On Sunday night in County Kildare, there was a conversation that evoked for me the famous knock-it-close-hell-I'm-going-to-hole-it duet between Tom Watson and Bruce Edwards. Rory McIlroy had just arrived in the press room, still aglow from an instantly classic finish at the Irish Open, a victory he clinched with a birdie and an eagle at the 70th and 72nd holes after a pair of majestic approach shots.
"Many congratulations, young Rory," said European tour official Michael Gibbons. "You've hit some shots in your time, but tell us about that one."
"The 16th or the 18th?" asked McIlroy.
"Come on, 18 was better than 16."
"See, if you're a real golfer, you'd appreciate the 16th."
McIlroy said that with a smile, breaking up the room.
It was impossible not to appreciate both mighty blows. The 570-yard 16th hole was rain-softened and playing into the wind. "Today 16 is not reachable," Martin Kaymer said on Sunday, momentarily forgetting what McIlroy can do with a golf ball. One shot behind playing partner Russell Knox when he arrived at the tee, McIlroy smashed a clutch drive right down the middle. This was the fearless, freewheeling McIlroy who has been missing for the better part of a year.
"I never really planned to go for the green in two off the back tee on 16, but after that tee shot, I really didn't have any option," he said.
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Now McIlroy was 273 yards out, facing a slender green with water right. He carved a gorgeous high cut with a 3-wood to the center of the green. The ensuing two-putt birdie, plus Knox's three-putt bogey, gave the hometown favorite the lead. "The turning point in the tournament," McIlroy said.
He was still one stroke ahead playing the 537-yard home hole. After another textbook drive McIlroy had 253 yards to the pin. His majestic 5-wood traveled 252.5, curling to tap-in distance for an emphatic eagle that slammed the door on his 13th career Euro tour victory. "I mean, that shot that Rory hit on 18 was a joke," Knox said afterward.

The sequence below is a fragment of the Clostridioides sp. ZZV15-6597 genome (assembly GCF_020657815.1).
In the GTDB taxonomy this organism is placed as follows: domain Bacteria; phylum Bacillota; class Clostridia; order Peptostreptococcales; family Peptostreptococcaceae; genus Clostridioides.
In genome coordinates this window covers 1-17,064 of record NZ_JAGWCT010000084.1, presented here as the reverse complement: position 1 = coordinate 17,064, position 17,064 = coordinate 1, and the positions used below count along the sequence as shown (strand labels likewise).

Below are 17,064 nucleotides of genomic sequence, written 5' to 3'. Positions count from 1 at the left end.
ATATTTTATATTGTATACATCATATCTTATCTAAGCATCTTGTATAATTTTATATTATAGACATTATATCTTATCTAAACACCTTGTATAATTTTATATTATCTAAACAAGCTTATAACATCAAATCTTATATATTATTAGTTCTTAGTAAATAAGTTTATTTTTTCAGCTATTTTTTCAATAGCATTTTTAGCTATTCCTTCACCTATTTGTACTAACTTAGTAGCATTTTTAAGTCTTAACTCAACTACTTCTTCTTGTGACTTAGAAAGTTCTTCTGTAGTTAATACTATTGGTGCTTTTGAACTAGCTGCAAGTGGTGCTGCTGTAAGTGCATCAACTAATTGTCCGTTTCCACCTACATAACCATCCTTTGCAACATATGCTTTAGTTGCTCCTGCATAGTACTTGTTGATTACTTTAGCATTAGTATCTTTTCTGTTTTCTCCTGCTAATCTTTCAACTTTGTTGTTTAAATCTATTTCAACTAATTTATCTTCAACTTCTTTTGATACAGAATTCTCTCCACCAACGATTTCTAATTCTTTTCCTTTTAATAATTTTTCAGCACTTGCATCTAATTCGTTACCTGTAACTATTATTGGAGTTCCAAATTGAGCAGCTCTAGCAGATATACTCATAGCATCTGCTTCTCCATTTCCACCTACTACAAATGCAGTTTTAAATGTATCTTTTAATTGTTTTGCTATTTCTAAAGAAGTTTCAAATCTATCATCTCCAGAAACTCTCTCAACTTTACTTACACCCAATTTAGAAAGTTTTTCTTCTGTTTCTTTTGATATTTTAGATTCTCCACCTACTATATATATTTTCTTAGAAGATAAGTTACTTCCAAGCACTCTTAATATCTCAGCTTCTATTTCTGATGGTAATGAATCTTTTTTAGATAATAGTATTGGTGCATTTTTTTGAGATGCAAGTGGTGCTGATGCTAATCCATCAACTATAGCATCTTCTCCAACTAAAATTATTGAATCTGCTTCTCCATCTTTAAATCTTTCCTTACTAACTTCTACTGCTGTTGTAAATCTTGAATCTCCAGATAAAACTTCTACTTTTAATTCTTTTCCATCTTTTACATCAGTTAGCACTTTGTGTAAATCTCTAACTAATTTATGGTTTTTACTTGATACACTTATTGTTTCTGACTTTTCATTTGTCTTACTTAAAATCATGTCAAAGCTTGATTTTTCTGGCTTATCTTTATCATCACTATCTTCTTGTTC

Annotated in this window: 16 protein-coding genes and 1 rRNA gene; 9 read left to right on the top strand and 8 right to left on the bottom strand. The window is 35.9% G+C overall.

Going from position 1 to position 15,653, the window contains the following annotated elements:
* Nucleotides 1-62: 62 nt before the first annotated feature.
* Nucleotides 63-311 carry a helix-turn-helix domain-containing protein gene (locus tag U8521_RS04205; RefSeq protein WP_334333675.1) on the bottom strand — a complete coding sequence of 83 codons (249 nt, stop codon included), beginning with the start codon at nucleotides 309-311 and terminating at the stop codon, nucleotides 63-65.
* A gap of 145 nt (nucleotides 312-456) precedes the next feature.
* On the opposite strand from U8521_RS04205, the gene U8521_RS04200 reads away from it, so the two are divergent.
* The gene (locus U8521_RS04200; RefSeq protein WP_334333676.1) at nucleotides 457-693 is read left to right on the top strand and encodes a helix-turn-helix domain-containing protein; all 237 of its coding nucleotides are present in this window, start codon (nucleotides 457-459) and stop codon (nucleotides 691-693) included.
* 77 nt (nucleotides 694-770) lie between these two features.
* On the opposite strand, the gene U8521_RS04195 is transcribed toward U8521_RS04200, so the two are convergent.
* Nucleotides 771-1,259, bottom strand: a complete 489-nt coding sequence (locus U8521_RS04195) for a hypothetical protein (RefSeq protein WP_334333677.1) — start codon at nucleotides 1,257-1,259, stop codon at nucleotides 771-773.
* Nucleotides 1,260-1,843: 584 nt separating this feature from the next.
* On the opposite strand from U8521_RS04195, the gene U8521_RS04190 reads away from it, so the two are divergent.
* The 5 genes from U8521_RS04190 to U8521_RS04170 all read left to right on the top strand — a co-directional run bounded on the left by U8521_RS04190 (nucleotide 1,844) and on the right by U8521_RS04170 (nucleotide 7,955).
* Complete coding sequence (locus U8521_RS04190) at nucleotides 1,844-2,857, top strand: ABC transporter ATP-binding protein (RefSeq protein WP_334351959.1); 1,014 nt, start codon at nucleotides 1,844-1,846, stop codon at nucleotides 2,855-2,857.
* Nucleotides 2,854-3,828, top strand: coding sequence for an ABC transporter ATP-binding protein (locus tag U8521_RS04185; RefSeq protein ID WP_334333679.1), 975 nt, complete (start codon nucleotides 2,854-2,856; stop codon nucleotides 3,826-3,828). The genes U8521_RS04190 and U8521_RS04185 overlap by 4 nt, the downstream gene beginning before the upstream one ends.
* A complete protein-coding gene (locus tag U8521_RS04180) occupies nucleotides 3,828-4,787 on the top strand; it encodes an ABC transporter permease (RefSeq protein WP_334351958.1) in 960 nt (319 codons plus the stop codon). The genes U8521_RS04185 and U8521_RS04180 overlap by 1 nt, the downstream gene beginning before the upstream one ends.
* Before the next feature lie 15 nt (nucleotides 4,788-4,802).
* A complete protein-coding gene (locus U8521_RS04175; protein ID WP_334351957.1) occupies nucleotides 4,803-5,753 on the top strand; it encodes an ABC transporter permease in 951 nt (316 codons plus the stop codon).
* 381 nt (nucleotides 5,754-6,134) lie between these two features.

McIlroy treats the Irish Open as his fifth major, so this was a deeply personal triumph, especially now that his eponymous charitable foundation is the tournament beneficiary. With Rory donating his winner's check, more than a million Euros were raised last week alone. The oft-stoic McIlroy was choking back tears on the final green. "It all just sort of hit me," he said. "I don't usually get emotional about golf or about wins, but this one, it means just a little bit more, because it's not just for myself. It's for a lot of other people. Yeah, it's a day I'll not forget for awhile."
In golf terms, the larger meaning of this win is that the game's greatest talent has awakened after a year-long slumber in which he was supplanted by Jordan Spieth and Jason Day. At the champion's press conference McIlroy was already looking ahead. "I kept saying I'm close and I felt that I needed a week like this to kick-start something," he said. "Hopefully this is the catapult into another great summer."
Indeed, golf has never needed him more. Spieth and Rickie Fowler have regressed this season, with Day turning the would-be Big Four into a one-man show. The pyrotechnics on Sunday served as a reminder that only McIlroy boasts the same kind of firepower as Day. This summer's major championships will be played at Oakmont, Troon and Baltusrol—tough, old-school tracks that demand macho ballstriking. Two swings have suddenly imbued McIlroy with the confidence to add to his legacy in this blockbuster year for the sport; let's not forget he has won more majors (four) than Spieth, Day and Fowler combined. Says McIlroy, "I really feel like my game is in good enough shape to kick on from here and to challenge in the three final majors, and obviously everything else we have to play for this year: Olympics, Ryder Cup, Race to Dubai, FedExCup."
One tournament he will skip is this week's BMW PGA Championship. That was a silver lining for one of the mere mortals McIlroy vanquished in Ireland. "I can't wait," Knox said, "and Rory's not going, so that's good for me." Two swings was all it took for McIlroy to reestablish a fear factor among his competitors. Here's hoping he can continue to summon these bold strokes, because McIlroy's brilliance makes the game so much more compelling.